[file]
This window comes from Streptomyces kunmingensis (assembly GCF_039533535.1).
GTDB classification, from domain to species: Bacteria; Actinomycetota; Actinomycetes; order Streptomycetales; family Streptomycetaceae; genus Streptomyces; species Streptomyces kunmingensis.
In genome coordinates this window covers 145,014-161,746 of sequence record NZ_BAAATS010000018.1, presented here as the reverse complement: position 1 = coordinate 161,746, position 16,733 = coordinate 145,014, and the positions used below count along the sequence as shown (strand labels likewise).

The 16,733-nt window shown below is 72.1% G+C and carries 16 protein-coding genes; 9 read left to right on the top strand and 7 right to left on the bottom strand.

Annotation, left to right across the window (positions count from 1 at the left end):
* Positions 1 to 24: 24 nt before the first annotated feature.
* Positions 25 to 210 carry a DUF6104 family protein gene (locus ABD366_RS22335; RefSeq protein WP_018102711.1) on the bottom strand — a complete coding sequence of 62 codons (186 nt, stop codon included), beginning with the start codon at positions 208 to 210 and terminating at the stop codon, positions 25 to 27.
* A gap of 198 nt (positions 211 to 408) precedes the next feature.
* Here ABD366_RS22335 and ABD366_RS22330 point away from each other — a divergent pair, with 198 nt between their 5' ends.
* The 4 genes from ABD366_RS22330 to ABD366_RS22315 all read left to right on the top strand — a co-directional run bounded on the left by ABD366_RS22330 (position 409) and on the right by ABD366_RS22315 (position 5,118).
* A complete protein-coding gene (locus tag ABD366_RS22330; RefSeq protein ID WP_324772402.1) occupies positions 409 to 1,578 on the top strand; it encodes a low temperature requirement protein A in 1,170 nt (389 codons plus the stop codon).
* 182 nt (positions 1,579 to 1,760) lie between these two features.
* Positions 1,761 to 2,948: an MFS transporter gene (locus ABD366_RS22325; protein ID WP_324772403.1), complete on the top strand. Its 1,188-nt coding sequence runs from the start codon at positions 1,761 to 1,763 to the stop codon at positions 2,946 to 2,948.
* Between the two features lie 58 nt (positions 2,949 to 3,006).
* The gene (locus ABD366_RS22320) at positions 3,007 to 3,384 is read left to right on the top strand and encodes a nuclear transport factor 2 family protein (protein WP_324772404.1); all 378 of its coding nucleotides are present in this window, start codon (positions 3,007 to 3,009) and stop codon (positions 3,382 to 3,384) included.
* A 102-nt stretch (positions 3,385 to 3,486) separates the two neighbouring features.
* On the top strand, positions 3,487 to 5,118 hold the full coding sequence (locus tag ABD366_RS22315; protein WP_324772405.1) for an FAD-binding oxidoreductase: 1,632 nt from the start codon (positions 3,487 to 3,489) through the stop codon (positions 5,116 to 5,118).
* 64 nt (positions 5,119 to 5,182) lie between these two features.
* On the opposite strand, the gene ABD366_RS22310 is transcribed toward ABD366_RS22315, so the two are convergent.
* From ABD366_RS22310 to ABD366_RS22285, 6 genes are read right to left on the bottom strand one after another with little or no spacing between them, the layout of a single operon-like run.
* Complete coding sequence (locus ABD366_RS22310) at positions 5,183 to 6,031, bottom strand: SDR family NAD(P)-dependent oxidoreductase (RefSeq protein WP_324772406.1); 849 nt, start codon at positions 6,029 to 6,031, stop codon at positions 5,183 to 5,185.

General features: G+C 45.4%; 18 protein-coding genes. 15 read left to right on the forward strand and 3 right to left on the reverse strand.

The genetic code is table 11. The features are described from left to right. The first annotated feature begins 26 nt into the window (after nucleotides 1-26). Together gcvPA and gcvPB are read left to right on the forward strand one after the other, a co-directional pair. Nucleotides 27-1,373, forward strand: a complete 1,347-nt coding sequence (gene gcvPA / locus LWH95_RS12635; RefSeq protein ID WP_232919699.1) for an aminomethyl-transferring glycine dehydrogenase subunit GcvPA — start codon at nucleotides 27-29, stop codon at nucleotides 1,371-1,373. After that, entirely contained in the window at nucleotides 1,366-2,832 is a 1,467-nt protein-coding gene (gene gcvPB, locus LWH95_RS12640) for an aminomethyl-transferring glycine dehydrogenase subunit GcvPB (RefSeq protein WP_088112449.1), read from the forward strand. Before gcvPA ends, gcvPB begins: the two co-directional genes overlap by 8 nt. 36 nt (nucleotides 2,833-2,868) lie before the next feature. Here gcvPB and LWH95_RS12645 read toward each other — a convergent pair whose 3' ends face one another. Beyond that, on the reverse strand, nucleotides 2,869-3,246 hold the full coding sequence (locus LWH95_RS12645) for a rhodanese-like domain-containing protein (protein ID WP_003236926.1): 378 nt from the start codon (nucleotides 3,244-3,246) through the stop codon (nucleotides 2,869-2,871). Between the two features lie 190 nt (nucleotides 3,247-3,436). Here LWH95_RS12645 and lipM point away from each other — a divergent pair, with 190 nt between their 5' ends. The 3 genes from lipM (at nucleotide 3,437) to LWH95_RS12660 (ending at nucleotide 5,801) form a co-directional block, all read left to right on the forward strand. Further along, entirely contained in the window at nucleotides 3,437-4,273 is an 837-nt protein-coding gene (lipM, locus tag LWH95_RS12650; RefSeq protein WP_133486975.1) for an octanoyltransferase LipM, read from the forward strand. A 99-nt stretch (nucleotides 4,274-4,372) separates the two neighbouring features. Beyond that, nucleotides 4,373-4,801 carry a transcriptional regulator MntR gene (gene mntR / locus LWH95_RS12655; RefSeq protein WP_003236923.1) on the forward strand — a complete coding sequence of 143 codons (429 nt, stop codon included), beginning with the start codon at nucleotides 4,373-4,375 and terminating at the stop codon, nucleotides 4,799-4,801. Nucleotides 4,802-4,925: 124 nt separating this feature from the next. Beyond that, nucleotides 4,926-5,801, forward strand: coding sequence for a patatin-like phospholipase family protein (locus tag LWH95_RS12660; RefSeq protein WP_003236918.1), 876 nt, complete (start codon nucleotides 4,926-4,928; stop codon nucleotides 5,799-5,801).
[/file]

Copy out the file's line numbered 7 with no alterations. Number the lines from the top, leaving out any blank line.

* Positions 25 to 210 carry a DUF6104 family protein gene (locus ABD366_RS22335; RefSeq protein WP_018102711.1) on the bottom strand — a complete coding sequence of 62 codons (186 nt, stop codon included), beginning with the start codon at positions 208 to 210 and terminating at the stop codon, positions 25 to 27.